Wednesday, April 30, 2014


The Quant 28 was already a very interesting boat with an incredible upwind/downwind performance, a Hugh Welbourn design using Dynamic Stability System (DSS). The boat was conceived as the ultimate sailor for the Swiss lakes and it is a blast. Chief tester of Yach de magazine, Michael Good, that has tested hundreads of boats when tested this one said that it as was one of the high lights of his career as a boattester. Yes, the boat is as extraordinary as that, been able to make on that test between 13 and 17kts, wind 9 to 11kts wind. A movie of that test:
The Quant 28 was much of a prototype, the Quant 30 aims to be a production boat. The design has been simplified, using two independent foils instead of one. Unlike other DSS-equipped boats that have a single foil that slides through the center of the boat the twin foils flip out laterally. Easier to build and easier to use.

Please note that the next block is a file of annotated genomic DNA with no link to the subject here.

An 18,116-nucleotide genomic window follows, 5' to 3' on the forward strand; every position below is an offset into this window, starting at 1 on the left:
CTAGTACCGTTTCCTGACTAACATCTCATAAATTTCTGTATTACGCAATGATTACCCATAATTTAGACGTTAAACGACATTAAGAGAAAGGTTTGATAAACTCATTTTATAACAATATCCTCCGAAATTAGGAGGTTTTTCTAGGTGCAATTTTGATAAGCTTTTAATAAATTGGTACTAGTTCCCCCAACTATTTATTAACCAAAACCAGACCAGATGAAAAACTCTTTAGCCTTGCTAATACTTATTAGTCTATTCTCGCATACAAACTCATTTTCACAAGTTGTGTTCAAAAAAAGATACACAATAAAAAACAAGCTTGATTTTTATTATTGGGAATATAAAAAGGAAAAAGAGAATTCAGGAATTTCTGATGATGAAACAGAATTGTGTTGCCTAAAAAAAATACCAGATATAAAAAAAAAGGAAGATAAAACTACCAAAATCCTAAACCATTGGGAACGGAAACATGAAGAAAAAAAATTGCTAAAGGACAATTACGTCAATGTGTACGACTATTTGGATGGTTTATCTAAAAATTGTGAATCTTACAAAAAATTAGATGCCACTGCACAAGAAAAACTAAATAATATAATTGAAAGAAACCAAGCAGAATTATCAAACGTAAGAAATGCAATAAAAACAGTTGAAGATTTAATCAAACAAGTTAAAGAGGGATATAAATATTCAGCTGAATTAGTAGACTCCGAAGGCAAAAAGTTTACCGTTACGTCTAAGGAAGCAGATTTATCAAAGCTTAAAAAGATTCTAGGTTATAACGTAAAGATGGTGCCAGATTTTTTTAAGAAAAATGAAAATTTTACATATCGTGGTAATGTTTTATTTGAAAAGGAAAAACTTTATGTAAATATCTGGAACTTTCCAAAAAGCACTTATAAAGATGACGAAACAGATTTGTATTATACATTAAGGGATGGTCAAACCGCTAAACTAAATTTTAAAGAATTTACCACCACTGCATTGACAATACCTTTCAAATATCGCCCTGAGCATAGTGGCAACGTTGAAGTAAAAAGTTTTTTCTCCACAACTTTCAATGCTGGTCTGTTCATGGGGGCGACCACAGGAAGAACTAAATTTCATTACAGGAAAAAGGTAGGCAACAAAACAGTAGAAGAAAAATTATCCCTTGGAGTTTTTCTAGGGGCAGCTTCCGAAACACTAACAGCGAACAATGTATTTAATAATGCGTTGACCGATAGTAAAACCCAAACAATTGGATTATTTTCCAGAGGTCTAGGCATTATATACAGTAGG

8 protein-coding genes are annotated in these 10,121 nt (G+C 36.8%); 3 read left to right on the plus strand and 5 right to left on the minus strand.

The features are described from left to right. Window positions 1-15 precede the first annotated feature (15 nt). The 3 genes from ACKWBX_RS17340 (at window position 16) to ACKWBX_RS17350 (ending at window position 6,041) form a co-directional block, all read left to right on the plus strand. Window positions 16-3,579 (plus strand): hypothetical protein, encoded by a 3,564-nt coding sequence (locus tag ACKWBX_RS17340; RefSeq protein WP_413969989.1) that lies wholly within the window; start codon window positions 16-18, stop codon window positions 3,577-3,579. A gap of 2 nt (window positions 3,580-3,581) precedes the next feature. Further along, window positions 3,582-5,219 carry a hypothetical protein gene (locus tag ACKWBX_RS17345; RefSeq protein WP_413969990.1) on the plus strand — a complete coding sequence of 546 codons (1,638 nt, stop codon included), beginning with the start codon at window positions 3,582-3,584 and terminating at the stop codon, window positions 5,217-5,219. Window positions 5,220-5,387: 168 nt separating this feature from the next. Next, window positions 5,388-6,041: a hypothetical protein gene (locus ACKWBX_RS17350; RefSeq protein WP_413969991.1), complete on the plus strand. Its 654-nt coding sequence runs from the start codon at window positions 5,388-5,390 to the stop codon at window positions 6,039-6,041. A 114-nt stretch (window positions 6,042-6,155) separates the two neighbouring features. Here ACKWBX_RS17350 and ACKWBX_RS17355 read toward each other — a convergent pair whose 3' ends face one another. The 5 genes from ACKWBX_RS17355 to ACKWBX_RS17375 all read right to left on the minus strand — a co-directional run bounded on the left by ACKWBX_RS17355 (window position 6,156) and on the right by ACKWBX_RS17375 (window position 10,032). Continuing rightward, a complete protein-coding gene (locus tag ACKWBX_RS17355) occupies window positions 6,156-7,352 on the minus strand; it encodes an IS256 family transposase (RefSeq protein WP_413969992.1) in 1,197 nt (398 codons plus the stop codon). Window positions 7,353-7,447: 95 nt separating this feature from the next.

The objective was not making a faster boat but a more easy one to sail, able to be exploited by average sailors. Even with top ones the small difference downwind will probably be compensated in overall speed by its superior easiness.
If you don't know already how it works DSS you can learn it here, as also more about the Quant 30:

The DSS system is a way to provide more stability in a dynamic way through an immersed small wing. It allows an increase in stability very useful mostly to narrow boats, substituting the hull form stability of a beamier boat. That allows to take advantage of the superior finesse of a narrower hull without losing performance due to an inferior stability/power, specially downwind. Wild Oats (a narrow racer), the winner of the last Sydney-Hobart used DSS. 
But nothing as to look how it sails the Quant 30, and it sails very well. It seems a lot of fun to me ;-)

1 comment: